Take a book like Lolita, one of the most stunning books of all time and still one of the most controversial. It packs a truly harrowing story and a delightfully twisted narrative that travels across several nations, yet manages to be only about three hundred pages long. And people who think that three hundred pages is in fact long should read “The Vane Sisters,” by the same author, a short story that manages to be far cleverer than books a hundred times longer. Size shouldn’t be pushed for the sake of size; if it is, it’s usually immediately noticeable.

The shorter what you write is… And so on. Some people think that because shorter stories are easier to pack content into, shorter becomes better. While this idea is tempting, it’s just as realistic as the claim that long stories are always better by default. While short stories are easier to work with, they can’t be nearly as expansive as longer pieces of work are: there just isn’t enough room.

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Case in point: Ayn Rand’s novel Atlas Shrugged, a book that has attracted a fanatical following in the last few decades. At the heart of Atlas is a fourty-page philosophical treatise that essentially summarizes the themes behind the entire book. Without the rest of the novel, though, that treatise would mean nothing: Rand uses well over a thousand pages to display her philosophy at work, to attempt to clarify her philosophical position further. More space to write means more chances to really create a literary world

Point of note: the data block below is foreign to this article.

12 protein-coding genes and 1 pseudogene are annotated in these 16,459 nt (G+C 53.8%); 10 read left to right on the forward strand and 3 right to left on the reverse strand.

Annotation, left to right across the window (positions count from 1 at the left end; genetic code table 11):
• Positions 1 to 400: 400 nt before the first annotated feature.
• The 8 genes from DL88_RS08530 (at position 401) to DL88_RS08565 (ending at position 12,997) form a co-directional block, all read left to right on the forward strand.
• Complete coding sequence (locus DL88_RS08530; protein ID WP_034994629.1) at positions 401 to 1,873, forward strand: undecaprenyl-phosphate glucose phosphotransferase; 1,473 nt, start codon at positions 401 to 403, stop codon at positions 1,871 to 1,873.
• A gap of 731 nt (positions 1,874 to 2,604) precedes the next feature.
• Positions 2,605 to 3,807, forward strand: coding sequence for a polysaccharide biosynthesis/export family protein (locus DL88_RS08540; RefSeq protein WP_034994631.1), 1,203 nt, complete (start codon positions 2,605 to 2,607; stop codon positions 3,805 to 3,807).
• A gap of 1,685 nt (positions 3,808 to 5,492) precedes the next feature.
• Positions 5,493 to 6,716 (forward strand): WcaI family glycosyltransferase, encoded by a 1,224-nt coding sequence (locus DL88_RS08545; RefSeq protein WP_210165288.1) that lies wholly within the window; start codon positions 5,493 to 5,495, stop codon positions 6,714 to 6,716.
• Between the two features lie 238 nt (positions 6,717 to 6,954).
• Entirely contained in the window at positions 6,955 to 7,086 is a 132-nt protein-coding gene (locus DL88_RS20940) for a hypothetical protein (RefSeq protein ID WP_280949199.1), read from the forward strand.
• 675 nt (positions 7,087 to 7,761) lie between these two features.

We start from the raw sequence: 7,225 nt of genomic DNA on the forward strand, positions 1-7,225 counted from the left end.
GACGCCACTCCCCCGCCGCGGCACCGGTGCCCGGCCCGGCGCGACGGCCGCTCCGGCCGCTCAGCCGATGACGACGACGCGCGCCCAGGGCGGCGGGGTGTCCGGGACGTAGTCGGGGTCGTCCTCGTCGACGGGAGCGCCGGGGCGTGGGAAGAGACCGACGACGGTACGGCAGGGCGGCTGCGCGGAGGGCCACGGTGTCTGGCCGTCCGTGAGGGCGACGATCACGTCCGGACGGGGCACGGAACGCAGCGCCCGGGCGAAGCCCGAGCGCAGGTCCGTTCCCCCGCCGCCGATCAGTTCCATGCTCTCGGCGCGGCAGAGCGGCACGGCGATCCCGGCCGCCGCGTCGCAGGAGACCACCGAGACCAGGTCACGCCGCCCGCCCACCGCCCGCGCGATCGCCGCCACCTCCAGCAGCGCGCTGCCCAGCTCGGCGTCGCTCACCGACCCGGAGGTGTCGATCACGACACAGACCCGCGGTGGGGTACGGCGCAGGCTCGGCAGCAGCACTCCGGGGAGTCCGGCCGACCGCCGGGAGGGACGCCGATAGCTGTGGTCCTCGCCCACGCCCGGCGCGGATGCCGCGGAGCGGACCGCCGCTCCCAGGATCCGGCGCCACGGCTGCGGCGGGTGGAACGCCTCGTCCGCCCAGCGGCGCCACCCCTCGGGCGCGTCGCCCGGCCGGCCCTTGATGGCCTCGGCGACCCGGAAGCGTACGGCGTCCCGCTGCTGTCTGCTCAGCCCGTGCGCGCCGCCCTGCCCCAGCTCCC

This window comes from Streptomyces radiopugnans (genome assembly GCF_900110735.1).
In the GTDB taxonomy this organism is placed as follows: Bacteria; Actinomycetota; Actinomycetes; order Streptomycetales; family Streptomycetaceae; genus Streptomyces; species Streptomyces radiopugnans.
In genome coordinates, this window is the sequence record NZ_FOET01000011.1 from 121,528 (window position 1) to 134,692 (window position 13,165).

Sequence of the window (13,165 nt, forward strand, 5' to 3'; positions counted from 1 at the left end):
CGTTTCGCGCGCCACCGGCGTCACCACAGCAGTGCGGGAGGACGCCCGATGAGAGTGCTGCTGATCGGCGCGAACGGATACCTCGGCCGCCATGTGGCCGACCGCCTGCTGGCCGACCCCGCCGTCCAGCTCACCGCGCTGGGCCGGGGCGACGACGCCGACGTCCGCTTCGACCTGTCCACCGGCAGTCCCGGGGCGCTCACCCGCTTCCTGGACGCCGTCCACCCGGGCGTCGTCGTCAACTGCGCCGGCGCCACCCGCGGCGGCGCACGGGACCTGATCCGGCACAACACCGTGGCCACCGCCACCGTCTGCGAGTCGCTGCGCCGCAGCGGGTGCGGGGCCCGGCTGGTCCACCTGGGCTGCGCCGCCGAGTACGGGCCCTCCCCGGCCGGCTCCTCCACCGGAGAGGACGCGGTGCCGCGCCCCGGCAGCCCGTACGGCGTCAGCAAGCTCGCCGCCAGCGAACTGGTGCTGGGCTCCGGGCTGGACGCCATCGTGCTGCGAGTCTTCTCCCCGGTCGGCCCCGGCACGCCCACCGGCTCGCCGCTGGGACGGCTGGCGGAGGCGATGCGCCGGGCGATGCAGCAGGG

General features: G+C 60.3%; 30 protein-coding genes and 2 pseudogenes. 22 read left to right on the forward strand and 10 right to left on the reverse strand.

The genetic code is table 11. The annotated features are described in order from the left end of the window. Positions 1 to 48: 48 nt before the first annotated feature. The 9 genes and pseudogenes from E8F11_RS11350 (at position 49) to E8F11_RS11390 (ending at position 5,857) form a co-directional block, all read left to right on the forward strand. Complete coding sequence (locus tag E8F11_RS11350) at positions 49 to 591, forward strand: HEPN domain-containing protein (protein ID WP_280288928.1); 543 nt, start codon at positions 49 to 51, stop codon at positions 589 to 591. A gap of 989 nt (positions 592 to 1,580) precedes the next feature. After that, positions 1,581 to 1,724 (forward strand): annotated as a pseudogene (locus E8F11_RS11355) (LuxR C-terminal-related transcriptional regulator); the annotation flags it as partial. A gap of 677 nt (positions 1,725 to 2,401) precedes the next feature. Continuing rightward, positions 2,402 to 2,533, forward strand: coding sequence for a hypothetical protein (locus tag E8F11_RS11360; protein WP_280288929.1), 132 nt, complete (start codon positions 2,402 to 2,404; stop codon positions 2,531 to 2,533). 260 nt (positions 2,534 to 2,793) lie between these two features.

In the end, there’s no such thing as the “perfect size” for writing. Short isn’t bad, and neither is long. That is, unless either size is forced.

If you don’t know what to write about, write fantasy: it’s the easiest to work with. Since fantasy really has no rules regarding what’s real and what’s not, the argument goes, there really isn’t any challenge involved in writing it. This argument, mind you, is usually stated by somebody who doesn’t read fantasy often.

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Take even a preliminary glance at any good fantasy world, and you will realize just how involved any form of fantasy is. Anything is possible, yes, but that just makes the process of logically defining a world that much harder. Fantasy writers can’t start off from the real world that every other writer gets to pluck from: they need to define their world before anybody can understand it. Fantasy goes even beyond just writing: oftentimes it takes careful planning before the writing even begins.

If there’s a lesson that can be taken from fantasy assumptions, it would be this: just because something looks easy doesn’t mean it is. No matter what you plan on writing, nothing will come that easy. Everything takes work.

Everything has already been done before. This is perhaps the most obnoxious claim that can be made about writing: oddly, it also tends to be the most believed. There really can’t be much of an argument about this one, though: critics have written many papers explaining just why there is no more for literature to truly achieve.

While their arguments make sense, given enough arguing back and forth, never assume that everything has been done. There is always some sort of new grounds to explore. Take the experimental novel House of Leaves, written in 2000, which features telling a story through the positioning of words on a page rather than the content of the words themselves. If you ever start believing that there is nothing else to do, you’ll never get anything truly new done. And if somebody else comes out with the next big new thing, you’ll be pretty upset if you didn’t get there first.

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Last Updated on January 21, 2020